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Average US citizen had personal information stolen at least 4 times in 2019

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Average US citizen had personal information stolen at least 4 times in 2019

Average US citizen had personal information stolen at least 4 times in 2019

A new study of publicly reported data shows the average person experienced a breach every three months last year.

A new study looking into data breaches in 2019 found that on average, a US citizen had their personal information leaked to the public at least four times. This is only based on publicly reported data and leaves out hundreds of other breaches that may have occurred behind closed doors. 

Interest.com pulled together multiple sources of publicly available data from 2019 on all of the data breaches announced by a variety of companies including social media sites like Facebook, which had three of the largest breaches last year. 

“The most common outlets for breached data were Social Media Sites, Tech (Apps, other software) and Websites (including online retail) so take care to only use your passwords once on each site so that a single personal data exposure doesn’t expose your entire online world,” the report stated.

“What makes these data breaches so scary and infuriating, is that we want and sometimes need to trust companies such as Facebook, Adobe and First American with our personal information,” the report said. “Personal digital hygiene would not have prevented many of these back-end data breaches but it can help minimize the impact.”

SEE: Special report: Cybersecurity in an IoT and mobile world (free PDF) (TechRepublic Premium)

The study notes that this average is dependent on how often you use the internet, with your likelihood of being involved in a breach relying heavily on your level of activity online. There are also different levels of “personal information” that were leaked in breaches last year.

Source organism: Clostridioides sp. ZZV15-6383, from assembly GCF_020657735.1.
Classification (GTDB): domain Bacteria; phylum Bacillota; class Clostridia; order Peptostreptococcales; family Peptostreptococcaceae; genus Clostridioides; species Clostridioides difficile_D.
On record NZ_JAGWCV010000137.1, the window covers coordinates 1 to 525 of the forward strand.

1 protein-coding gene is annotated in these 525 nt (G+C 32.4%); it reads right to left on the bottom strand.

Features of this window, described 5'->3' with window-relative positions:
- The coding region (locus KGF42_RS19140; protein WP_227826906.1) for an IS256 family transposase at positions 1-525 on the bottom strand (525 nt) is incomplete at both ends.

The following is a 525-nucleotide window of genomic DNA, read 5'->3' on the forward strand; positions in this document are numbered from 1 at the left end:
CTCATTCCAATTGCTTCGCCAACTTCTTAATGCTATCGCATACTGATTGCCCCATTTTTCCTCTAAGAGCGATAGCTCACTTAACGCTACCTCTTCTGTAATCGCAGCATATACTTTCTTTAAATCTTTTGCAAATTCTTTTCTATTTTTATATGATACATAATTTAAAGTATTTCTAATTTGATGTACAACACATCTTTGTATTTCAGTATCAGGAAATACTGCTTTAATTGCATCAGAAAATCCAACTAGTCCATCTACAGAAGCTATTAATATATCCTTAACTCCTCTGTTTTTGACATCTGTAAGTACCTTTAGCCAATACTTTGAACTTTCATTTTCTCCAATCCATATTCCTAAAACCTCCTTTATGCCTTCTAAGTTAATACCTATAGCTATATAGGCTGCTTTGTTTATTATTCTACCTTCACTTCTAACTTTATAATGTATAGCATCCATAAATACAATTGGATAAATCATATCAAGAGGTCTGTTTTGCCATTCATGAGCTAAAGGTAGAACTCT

Some involved just passwords and usernames for that specific site while many, like those from Facebook, included detailed information on people or financial information. 

Warren Poschman, senior solutions architect at security company comforte AG, said the more digital companies expand and increase their attack surface online the harder it becomes to keep user data safe.

“Often organizations only discover backdoors and other vulnerabilities long after hackers have already used them which is too late,” Poschman said. “Therefore, the most effective way to reduce the risks associated with breaches is to protect the sensitive data itself, while making it useless for attackers.” 

The report includes the 14 largest breaches in 2019 and the reported number of records exposed. First American Corporation had the largest breach in 2019 of 885 million records while Facebook had three separate breaches exposing a total of at least 808.5 million records. 

TrueCaller, Zynga, Capital One, Quest Diagnostics, Adobe, and DoorDash also had large breaches exposing millions of records to the internet. 

Timothy Chiu, vice president of marketing at K2 Cyber Security, said data breaches will continue to increase as attackers work harder to gain access to systems.  

“Security today is both the responsibility of the company that has your data, as well as the individual user. Organizations need to re-evaluate how they do security, because doing the same thing hasn’t been working. Security for their internet facing applications needs to be considered from the start of the app design and continue through production and deployment,” Chiu said.   

“Unfortunately, the pandemic has meant that many organizations have rushed applications to production for use by their employees. We may be seeing more successful attacks and more data breaches during the pandemic because of this. End-users also need to do their part to make their online accounts safer.  While many continue to resist using different passwords and changing their passwords regularly,  those steps will help keep their online data safer.”

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Image: Getty Images/iStockphoto

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